I am ridiculously bad at schmoozing. My tolerance for awkwardness is approximately zero, and if there’s even the slightest hint of it in the air, my brain stem starts yelling things like, “PANIC PANIC GET OUT GET OUT GET OUT,” causing me to turn bright red and start stumbling over my own tongue. Then I have to go hide in the bathroom and send text messages like “OMFG HELP ME” to people across the country who can’t possibly do anything to help me until eventually, my body temperature returns to normal.
Holiday parties tend to send me into tailspins of awkwardness faster than anything else. Sometimes I feel like the entire month of December is one long, unrelenting awkward conversation. I was discussing this phenomenon with my sister a couple weeks ago, and we came up with a theory. (And she’s a scientist, guys, so her theories are all official-like and carry much more weight than mine.) I call it the Awkward Communication Parabola (ACP). Here’s how it works.
It’s almost never awkward to hang out with someone you see every day. Since those friends know all the tiny details of your life, you can talk to them about absolutely nothing for hours on end, and it’s totally fine. Conversations like this are perfectly acceptable:
Me: Don’t let me forget to call the plumber tomorrow.
Friend: Is your bathroom ceiling still leaking?
Me: Yeah, I almost slipped and cracked my head open getting out of the shower this morning.
Friend: That would be so awkward if you didn’t show up to work because you slipped and broke your back, and someone sent the police to break down your door because nobody could find you, and then when they burst into your apartment, you were naked.
Me: Do you think it would be better to have a really hot policeman find you naked with a broken back or a really ugly one?
Friend: Probably the hot one. At least you’d have eye candy to distract you.
Me: But wouldn’t it be more embarrassing that way?
Friend: Whatever. It wouldn’t be anything he hadn’t seen before.
This can continue indefinitely. Totally not awkward.
Likewise, if you unexpectedly run into someone you haven’t seen in years and years, you have tons of stored up news to tell them. So the conversations tend to go something like this:
Me: So, what have you been doing since we graduated from college?
Long-lost friend: Well, I was in training to be an astronaut for a while. But that didn’t work out, so now I’m in my second year of business school.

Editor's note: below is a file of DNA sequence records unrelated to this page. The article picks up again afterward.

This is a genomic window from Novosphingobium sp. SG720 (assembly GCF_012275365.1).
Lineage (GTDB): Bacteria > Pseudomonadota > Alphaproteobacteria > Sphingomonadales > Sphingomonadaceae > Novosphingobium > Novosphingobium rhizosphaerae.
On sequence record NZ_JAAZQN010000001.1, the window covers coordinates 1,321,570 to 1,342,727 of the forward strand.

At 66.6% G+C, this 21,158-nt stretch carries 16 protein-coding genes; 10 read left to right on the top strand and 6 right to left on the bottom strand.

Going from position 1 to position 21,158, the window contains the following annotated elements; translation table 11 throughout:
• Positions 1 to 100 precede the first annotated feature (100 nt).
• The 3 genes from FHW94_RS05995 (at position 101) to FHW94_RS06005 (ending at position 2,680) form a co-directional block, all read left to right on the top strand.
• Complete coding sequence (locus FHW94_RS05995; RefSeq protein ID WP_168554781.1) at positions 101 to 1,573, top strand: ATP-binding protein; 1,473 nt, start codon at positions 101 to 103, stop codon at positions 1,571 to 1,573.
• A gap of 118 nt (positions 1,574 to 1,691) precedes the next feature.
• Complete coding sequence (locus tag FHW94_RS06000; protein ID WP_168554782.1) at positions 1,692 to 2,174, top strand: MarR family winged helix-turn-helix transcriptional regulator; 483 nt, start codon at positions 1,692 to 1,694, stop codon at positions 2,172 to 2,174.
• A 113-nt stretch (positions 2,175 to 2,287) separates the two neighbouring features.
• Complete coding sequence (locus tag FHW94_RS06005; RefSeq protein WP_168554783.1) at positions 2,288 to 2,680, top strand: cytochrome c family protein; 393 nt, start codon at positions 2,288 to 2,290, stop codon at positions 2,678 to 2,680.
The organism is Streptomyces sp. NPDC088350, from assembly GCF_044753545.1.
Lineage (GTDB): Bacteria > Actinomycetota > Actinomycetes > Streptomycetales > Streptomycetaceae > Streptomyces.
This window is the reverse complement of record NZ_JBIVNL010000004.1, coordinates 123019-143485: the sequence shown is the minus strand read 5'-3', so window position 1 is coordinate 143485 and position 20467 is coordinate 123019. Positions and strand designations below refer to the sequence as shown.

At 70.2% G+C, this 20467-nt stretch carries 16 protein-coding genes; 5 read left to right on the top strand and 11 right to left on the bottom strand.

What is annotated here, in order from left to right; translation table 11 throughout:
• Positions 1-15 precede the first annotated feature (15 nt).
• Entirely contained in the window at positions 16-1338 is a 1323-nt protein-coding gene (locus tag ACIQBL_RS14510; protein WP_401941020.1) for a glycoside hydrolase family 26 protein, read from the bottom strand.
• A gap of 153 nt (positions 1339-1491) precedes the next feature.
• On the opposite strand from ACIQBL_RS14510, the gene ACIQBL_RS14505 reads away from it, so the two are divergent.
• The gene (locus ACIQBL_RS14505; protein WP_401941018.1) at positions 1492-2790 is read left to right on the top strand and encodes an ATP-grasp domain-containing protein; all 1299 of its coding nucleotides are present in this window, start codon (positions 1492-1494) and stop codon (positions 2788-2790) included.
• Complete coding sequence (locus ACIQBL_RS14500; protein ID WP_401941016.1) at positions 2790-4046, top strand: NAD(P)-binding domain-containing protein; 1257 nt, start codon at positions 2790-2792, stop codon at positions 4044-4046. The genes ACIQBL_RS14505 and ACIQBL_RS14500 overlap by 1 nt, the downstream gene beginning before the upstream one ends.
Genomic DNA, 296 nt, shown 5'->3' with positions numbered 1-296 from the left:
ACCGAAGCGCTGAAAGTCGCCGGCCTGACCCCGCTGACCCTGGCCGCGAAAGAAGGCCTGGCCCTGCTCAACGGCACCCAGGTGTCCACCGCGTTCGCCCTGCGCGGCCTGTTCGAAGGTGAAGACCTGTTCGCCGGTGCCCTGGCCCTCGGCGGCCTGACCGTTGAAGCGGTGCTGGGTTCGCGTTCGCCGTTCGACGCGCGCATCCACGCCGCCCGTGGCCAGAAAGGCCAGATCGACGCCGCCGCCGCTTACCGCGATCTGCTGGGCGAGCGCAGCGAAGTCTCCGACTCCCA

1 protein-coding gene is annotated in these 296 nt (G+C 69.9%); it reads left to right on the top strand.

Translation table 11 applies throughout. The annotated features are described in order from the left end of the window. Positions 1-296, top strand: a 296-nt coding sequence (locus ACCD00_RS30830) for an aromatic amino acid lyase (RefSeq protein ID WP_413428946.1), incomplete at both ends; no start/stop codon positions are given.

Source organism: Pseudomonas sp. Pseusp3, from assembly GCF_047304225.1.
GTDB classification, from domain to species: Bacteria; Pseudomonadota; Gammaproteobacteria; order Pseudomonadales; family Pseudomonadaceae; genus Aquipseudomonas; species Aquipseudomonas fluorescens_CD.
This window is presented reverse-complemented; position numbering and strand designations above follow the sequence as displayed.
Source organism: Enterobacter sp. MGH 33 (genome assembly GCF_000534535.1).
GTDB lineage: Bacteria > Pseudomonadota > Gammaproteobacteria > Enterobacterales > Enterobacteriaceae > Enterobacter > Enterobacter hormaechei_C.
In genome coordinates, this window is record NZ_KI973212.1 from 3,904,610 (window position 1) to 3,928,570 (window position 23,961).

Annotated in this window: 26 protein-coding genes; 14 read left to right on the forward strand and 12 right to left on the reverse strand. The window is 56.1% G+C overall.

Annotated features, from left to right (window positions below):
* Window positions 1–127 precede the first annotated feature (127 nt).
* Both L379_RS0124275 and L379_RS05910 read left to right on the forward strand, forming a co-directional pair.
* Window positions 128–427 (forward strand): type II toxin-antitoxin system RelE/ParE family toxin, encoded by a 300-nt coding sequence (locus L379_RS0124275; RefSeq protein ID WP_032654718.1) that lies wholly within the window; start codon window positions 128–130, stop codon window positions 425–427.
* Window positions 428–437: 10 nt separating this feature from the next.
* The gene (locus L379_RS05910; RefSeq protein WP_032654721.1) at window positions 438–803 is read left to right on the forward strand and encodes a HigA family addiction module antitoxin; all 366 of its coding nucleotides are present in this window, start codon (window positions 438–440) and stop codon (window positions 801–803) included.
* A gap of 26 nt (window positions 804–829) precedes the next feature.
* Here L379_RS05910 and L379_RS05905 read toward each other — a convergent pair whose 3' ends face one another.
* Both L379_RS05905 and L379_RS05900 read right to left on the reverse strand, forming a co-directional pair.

Me: An astronaut! That’s so cool! What was the training like?
[5-minute conversation about astronaut training ensues]
Long-lost friend: Also, I got married two years ago, and we have a nine-month-old daughter.
Me: Oh my god! Congratulations! Do you have photos?
[5-minute session of cooing over baby pictures ensues]
Long-lost friend: So what have you been up to?
Me: Well, I just got my first book deal!
Long-lost friend: That’s amazing! What kind of stuff do you write? Tell me all about it.
[5-minute conversation about publishing ensues]
Again, not very awkward. There might be a few long-ish pauses, but those can always be filled by munching on holiday treats.
And then there’s the dangerous territory: THE MIDDLE GROUND.
If someone lives in the same city as you and knows you well enough to approach you at a holiday party, you’re very likely Facebook friends. That means you probably vaguely know what the other one is up to. The thing is, you obviously don’t CARE very much, or you’d make an effort to see each other outside of this yearly holiday party. Behold a sample conversation:
Me: Hi! Wow, I haven’t seen you in so long!
Psuedo-friend: Yeah, probably not since this party last year!
Me: Yeah! So how’ve you been?
Pseudo-friend: Oh, you know, pretty good. How about you?
Me: Good. How’s work?
Pseudo-friend: It’s pretty much the same. Up and down.
Me: Yeah, me too.
Psuedo-friend: I saw you got a book deal. That’s great.
Me: Thanks! I’m really excited.
Pseudo-friend: The food is always so good at this party.
Me: Yeah, seriously. Did you try the little cheese-puff things?
Psuedo-friend: Yeah. They’re awesome.
Me: Do you know where the bathroom is?
Psuedo-friend: Over there.
Me: Great. I’ll be back in a minute.
*runs away and sends frantic texts to friends in California*
I’m pretty sure there are only two ways to avoid this.
1) Thoroughly Facebook-stalk anyone you might possibly run into before leaving for a holiday party. Take notes on very specific questions you can ask each person. Carry the notes with you to the party. Scope out who’s there, then hide in the bathroom and memorize the appropriate notes so you will be prepared when said people approach you.
2) Avoid holiday parties like the plague.
So… who wants to come over and eat cookies and have TV marathons with me until January?